Narratives of Struggle: Maintaining and Preserving Kurdish Cultural Heritage
Deadline for submission: February 9, 2017
Organizer and Chair: Christian Sinclair
This organized panel seeks to explore the narratives and politics of cultural maintenance and preservation in the face of repression and conflict. Culture, as defined by UNESCO, is “that complex whole which includes knowledge, beliefs, arts, morals, laws, customs, and any other capabilities and habits acquired by [a human] as a member of society.” Cultural heritage can be tangible or intangible. According to Bouchenaki (2003), “[c]ultural heritage is a synchronized relationship involving society, norms, and values” and the “intangible heritage should be regarded as the larger framework within which tangible heritage takes on shape and significance.”
The overt struggles faced by the Kurds across the Middle East are well known and have a rich literature. What is less researched, and hence the theme of this panel, are the behind-the-scenes efforts to maintain, preserve, and document Kurdish cultural heritage in the face of these decades-long struggles in the region and beyond. How does culture survive decades of oppression? How is it preserved and documented when challenged by the state or even from within?
There is no singular Kurdish culture, but rather a multitude of sub-cultures that together form Kurdish cultural heritage, writ large. Questions this panel hopes to answer include: Who defines these Kurdish culture(s)? For whom is the culture maintained and/or preserved, and why? Are there competing narratives of a singular cultural element? What risks and challenges are inherent in preserving Kurdish culture in the region? What are the relationships between tangible and intangible Kurdish culture?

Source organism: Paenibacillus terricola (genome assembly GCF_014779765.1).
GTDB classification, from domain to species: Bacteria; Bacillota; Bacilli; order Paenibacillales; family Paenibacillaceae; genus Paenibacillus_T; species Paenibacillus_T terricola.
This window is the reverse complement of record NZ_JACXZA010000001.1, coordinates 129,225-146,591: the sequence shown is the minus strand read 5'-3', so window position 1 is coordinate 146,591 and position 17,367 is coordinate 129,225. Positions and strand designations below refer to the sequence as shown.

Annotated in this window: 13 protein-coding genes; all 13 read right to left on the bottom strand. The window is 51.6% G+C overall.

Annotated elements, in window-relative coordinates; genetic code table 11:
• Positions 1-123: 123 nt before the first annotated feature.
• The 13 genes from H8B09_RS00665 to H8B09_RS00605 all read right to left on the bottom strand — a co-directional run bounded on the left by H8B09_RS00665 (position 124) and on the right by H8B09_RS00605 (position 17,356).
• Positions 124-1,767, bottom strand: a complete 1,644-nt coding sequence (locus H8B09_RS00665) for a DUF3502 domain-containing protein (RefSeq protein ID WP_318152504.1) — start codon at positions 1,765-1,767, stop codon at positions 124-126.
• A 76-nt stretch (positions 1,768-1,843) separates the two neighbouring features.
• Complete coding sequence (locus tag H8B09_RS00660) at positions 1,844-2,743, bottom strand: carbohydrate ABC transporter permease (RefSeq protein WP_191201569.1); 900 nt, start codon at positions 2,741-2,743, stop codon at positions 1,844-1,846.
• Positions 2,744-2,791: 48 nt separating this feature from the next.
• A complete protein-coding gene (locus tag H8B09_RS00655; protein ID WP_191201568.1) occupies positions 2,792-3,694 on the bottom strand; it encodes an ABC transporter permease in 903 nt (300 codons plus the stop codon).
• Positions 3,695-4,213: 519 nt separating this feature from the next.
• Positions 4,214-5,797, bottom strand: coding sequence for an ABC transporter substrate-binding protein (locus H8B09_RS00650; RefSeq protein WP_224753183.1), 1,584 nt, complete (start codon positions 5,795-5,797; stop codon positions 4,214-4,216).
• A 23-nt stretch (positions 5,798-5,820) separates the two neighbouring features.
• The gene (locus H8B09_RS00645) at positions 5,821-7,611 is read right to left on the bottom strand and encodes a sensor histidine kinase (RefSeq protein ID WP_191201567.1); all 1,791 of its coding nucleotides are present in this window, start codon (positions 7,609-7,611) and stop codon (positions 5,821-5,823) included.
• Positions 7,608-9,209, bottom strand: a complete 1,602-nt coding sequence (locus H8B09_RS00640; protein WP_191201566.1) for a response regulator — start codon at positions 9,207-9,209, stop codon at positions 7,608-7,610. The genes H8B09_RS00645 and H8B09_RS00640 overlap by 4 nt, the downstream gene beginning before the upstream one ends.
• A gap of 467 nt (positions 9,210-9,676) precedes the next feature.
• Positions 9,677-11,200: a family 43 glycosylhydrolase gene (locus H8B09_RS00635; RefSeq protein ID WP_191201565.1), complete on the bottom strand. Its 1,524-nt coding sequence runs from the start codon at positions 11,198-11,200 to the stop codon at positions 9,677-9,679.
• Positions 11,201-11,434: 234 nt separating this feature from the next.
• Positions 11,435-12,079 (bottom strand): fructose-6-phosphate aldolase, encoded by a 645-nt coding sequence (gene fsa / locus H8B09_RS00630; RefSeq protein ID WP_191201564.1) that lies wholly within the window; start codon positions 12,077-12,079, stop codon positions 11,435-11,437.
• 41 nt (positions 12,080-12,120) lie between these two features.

Points of consideration may include, but are not limited to:
- The role of institutions such as libraries, archives and museums
- Patrimony, ownership and possession
- Hegemony and representation
- Gendered perspectives on cultural heritage
- Language and ethno-linguistics
- Religion and religious institutions
DEADLINE: By February 9, 2017, please send abstracts of 300-400 words for the panel. Include a brief 50-75 word bio. Those selected for the panel will be asked to submit their abstracts to MESA via their online submission system by February 15, 2017. Abstracts for this KSA-sponsored panel should be sent to: KSA Executive Secretary, William Kopycki at email@example.com.
NOTE: All selected panelists must be members of MESA at the time of paper submissions to MESA. Student membership to MESA is $65. Professional membership rates vary according to income. Please do not submit an abstract to us if you are not prepared to join MESA once your abstract has been accepted. For more information about the MESA meeting, go to: http://mesana.org/annual-meeting/